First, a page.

After an hour of fruitless searching for stalked jellyfish in this rock pool at Readymoney, I decide to give up and am putting my camera down when I notice a tiny crimson blob stuck to my thumb.
My camera battery is all but dead and a squally wind is blowing, spitting rain into my face and even up the hem my coat, but I turn back and dip my hand in the pool. Delicate arms emerge from the spot of jelly, eight of them, each tipped with a starburst of tentacles. The slender column stretches out into a bell shape, flecked with iridescent spots of turquoise that contain its stinging cells.
Lucernariopsis campanulata – somehow the stalked jellyfish has found me.
At this time of year, the seaweed dies back. The beach is piled with kelp and the pools are a swirl of autumnal colours: orange, brown, yellow and red as the fronds float up and decay. This tiny stalked jelly, a cousin of the free-floating jellyfish, barely a centimetre tall, must have chosen my thumb as its new home as I was taking photos of a shanny.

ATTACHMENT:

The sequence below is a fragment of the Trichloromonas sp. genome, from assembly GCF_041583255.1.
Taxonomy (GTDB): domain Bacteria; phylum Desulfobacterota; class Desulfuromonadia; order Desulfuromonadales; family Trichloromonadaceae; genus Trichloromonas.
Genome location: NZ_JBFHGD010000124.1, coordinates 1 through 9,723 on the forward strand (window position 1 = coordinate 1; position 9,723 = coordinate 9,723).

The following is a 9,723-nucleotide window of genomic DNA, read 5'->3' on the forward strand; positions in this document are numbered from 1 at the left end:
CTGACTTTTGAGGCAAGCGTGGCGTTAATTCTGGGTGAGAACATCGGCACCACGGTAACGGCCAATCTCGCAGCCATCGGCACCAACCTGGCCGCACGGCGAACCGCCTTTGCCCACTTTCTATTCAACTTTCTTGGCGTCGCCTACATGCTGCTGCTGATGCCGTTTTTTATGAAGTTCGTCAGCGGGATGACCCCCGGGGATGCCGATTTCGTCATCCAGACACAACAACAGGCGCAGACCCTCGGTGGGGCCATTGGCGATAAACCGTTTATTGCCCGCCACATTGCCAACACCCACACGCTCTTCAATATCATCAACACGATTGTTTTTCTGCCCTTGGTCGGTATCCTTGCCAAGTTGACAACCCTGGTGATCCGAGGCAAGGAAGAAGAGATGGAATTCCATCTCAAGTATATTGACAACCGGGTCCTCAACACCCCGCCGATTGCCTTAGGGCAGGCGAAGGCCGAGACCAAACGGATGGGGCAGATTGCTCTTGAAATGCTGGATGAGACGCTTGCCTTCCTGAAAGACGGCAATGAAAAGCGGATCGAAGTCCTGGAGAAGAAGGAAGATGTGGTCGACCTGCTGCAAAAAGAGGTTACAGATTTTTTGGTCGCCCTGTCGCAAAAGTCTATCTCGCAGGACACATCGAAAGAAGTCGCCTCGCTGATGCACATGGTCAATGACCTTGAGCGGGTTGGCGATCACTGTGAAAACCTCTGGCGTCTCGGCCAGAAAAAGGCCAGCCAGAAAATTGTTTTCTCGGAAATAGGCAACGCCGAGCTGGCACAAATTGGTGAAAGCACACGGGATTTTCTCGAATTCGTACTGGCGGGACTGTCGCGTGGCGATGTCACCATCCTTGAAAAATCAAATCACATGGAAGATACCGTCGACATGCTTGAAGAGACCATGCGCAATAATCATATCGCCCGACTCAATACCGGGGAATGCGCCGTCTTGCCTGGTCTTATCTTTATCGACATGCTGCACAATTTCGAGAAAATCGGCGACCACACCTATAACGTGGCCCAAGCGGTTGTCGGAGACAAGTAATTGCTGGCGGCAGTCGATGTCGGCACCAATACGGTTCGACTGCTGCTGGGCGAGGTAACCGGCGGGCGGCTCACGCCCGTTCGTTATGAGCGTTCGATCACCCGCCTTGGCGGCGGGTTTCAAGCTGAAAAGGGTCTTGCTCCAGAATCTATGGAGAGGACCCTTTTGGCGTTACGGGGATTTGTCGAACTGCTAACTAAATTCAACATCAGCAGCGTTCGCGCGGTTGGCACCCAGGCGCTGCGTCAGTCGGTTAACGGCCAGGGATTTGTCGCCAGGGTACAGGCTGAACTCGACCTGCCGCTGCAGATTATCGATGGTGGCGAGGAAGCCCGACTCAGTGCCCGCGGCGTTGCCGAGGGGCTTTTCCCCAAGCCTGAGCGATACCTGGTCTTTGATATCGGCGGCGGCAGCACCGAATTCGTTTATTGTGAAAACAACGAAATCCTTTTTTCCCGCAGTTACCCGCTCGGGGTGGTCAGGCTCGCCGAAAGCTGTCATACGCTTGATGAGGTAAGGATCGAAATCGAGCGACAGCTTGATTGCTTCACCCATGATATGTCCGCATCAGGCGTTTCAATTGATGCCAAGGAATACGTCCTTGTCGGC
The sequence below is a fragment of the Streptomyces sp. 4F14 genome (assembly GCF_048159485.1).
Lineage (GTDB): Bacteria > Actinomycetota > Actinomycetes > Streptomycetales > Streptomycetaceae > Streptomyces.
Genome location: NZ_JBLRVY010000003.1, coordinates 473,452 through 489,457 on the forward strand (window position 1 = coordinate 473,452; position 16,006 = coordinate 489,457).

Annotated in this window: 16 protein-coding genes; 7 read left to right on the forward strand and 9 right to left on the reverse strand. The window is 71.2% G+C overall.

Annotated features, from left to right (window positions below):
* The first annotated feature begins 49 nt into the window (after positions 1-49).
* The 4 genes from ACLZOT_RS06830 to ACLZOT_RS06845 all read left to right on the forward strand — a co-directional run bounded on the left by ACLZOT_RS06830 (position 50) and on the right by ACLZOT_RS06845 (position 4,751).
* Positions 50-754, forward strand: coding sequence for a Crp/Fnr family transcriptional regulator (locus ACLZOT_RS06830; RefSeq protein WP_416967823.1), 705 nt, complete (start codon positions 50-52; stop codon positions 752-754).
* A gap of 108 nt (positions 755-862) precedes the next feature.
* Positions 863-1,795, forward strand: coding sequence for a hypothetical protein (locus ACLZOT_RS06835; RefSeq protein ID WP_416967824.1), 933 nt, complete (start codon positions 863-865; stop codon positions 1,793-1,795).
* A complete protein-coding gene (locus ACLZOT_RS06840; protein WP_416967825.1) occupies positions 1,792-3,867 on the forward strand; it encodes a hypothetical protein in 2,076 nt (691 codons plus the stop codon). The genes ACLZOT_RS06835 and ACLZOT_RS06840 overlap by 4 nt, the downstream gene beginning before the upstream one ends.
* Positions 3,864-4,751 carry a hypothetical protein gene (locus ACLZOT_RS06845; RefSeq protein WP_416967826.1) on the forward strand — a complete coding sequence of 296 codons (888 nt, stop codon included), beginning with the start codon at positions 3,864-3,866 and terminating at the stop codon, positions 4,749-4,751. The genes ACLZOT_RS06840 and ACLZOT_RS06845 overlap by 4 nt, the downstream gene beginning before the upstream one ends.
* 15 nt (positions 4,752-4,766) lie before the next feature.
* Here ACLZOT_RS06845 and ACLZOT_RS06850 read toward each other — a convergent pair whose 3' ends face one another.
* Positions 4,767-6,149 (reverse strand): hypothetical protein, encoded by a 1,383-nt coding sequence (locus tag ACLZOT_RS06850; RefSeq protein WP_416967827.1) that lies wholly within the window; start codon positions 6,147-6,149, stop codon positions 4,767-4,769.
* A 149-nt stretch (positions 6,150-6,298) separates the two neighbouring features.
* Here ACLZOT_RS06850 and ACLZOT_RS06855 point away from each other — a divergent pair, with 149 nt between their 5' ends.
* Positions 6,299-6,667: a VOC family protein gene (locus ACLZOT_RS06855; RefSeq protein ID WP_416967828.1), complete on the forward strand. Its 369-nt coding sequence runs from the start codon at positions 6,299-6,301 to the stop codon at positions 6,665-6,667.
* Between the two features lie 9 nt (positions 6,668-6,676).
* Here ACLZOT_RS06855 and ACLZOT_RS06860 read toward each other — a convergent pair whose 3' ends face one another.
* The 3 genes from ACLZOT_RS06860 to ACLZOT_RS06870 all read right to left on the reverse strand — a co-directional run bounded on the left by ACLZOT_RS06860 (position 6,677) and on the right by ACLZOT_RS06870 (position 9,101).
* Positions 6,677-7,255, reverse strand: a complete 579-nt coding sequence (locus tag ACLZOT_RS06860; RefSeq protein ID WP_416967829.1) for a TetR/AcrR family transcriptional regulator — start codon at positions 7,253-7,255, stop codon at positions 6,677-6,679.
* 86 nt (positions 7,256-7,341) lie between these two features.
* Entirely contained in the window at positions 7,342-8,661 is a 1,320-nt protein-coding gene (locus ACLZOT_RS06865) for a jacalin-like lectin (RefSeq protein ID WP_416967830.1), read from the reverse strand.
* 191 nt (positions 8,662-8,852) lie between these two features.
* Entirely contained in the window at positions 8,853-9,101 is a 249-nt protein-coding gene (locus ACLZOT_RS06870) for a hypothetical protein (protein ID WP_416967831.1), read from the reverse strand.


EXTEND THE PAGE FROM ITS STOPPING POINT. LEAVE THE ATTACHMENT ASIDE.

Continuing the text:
Despite the die-back, perhaps because of all the extra nutrients in the water, the pools are packed with life today. I have found my first common starfish of the year, a small but healthy specimen. Velvet swimming crabs and shore crabs are everywhere and a small edible crab nestles under the sediment to hide.
It’s half-term and a couple of hardy families are out in their wellies. The children come over to see the plump cushion stars, tiny gobies and the broad-clawed porcelain crabs that are clinging underneath the rocks. A brittle star walks across a girl’s hand and she peers closely at its hairy legs feel their way.
As the rain comes down the other people melt away, leaving me and my son peering at our stalked jelly.
The stalked jellyfish chose me; it seems like some sort of a sign from the marine biology gods. A sign of what, I couldn’t say. I coax my blob-friend onto some seaweed. I know it will go the same way as the dying algae, but spring will return before we know it.